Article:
22. A method according to claim 15, wherein the directional mesh is configured to generate a suitable plasma field for an electrosurgical therapy when a sufficient electrical current passes through the plurality of interwoven wires.
23. A method according to claim 15, further comprising varying a longitudinal pitch of the interwoven wires, such that a first segment of the directional mesh has a corresponding first longitudinal pitch and a second segment of the directional mesh has a corresponding second longitudinal pitch being relatively higher than the first longitudinal pitch.
24. A method according to claim 15, wherein the act of interweaving each of the first plurality of wires with each of the second plurality of wires comprises:
orbiting a first plurality of wire carriers about an orbital center in a first orbital direction; and
orbiting a second plurality of wire carriers about the orbital center in a second orbital direction generally opposite to the first orbital direction.
25. A method according to claim 24, wherein the first plurality of wire carriers comprises n wire carriers, the second plurality of wire carriers comprises m wire carriers, wherein at least one and fewer than all of the n wire carriers comprise a populated wire carrier and at least one and fewer than all of the m wire carriers comprise a populated wire carrier.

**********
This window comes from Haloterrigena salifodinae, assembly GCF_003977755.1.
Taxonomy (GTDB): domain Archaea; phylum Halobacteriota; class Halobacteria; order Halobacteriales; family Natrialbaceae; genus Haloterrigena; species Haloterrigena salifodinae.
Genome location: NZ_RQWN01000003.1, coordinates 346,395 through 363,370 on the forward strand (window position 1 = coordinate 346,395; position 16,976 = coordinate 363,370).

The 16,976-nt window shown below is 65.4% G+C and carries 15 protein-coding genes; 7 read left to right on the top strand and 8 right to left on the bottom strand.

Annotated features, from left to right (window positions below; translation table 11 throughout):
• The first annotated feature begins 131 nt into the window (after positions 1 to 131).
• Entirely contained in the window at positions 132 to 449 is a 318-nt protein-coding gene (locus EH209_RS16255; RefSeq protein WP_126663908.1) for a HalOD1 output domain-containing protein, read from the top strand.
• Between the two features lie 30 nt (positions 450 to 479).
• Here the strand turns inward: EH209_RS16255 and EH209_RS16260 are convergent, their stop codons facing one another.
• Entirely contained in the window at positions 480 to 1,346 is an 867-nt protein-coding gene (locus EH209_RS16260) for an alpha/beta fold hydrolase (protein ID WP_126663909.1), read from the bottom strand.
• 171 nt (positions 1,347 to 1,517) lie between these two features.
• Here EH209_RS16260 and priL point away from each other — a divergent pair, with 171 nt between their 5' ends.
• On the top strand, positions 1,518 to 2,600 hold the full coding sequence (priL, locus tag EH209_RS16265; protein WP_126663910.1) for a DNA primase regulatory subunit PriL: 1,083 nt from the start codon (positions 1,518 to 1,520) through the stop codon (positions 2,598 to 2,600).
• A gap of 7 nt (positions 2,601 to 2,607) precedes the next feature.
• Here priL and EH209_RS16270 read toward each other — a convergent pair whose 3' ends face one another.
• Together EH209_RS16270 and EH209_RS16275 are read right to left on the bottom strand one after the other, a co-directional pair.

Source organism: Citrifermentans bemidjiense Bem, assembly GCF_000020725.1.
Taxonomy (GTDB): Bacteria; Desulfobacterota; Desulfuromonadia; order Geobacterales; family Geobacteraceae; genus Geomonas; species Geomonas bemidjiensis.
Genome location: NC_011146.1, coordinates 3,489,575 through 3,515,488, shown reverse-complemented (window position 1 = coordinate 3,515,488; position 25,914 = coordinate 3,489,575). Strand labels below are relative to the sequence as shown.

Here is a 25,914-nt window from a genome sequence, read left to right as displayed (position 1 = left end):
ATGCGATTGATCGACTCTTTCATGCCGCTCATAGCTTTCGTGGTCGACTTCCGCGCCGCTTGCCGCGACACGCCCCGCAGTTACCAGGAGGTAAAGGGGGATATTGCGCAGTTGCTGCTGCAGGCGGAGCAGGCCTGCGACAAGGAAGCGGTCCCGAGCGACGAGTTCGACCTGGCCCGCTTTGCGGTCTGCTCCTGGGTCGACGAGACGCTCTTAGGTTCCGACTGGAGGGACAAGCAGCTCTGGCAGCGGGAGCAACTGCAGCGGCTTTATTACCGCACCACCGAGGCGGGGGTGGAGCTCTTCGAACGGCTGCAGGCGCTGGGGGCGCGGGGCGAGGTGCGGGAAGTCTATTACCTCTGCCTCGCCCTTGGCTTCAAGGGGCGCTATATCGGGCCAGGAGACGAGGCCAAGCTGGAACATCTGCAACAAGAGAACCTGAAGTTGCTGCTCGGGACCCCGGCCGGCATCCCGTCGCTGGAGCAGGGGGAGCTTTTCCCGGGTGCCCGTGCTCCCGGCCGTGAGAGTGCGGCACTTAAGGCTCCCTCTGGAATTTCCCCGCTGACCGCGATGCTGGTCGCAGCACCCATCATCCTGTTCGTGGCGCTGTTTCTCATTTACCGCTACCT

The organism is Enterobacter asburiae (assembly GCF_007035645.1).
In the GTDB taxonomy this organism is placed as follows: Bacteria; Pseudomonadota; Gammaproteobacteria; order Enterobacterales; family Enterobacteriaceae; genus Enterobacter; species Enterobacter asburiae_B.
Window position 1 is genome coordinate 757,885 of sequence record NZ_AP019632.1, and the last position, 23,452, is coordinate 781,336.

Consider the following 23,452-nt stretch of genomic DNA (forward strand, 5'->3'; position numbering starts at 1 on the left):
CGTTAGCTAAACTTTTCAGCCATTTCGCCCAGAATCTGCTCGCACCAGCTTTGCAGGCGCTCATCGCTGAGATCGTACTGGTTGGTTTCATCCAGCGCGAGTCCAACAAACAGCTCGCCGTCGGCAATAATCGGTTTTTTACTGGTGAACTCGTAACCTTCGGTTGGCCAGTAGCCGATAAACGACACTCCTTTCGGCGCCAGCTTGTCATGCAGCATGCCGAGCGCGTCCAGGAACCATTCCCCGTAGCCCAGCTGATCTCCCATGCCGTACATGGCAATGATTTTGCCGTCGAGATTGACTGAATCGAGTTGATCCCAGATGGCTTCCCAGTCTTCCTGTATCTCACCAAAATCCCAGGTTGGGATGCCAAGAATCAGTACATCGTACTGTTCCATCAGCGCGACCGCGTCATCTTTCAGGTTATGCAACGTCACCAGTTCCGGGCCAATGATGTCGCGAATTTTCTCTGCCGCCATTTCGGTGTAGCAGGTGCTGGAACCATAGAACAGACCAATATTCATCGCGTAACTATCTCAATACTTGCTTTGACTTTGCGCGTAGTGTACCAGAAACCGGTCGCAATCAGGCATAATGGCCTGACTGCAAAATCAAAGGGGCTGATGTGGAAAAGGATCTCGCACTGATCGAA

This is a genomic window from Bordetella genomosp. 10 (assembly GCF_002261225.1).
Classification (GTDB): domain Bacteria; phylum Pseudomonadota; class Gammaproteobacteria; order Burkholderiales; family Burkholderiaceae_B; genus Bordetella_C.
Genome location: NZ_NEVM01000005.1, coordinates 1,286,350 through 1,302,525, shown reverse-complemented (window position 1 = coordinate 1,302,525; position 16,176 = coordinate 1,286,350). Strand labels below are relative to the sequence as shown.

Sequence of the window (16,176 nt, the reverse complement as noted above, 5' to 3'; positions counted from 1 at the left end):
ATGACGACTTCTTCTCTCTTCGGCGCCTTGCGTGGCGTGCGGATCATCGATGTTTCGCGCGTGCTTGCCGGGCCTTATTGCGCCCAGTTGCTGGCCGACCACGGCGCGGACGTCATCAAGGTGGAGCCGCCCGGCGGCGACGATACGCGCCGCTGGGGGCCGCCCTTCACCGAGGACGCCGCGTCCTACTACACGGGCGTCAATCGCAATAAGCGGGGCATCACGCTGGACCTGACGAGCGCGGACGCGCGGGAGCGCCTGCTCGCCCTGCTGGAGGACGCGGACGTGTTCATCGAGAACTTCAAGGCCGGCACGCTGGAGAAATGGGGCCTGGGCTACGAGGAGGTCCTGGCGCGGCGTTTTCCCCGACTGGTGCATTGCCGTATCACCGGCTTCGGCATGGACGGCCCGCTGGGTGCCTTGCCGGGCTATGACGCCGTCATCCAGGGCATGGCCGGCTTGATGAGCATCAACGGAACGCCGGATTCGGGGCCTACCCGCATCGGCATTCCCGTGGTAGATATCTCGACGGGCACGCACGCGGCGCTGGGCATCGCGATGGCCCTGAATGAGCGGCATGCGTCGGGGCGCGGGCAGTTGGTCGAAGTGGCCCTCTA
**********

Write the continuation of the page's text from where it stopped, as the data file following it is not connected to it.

26. A method according to claim 25, wherein each populated wire carrier comprises a bobbin containing a corresponding spool of wire, wherein the plurality of spools of wire constitute the plurality of wires.
Description
    RELATED APPLICATIONS
  • [0001]
    This application claims the benefit of and priority to U.S. Provisional Application Ser. No. 61/752,314, filed Jan. 14, 2013, the contents of which are hereby incorporated by reference as if recited in full herein for all purposes.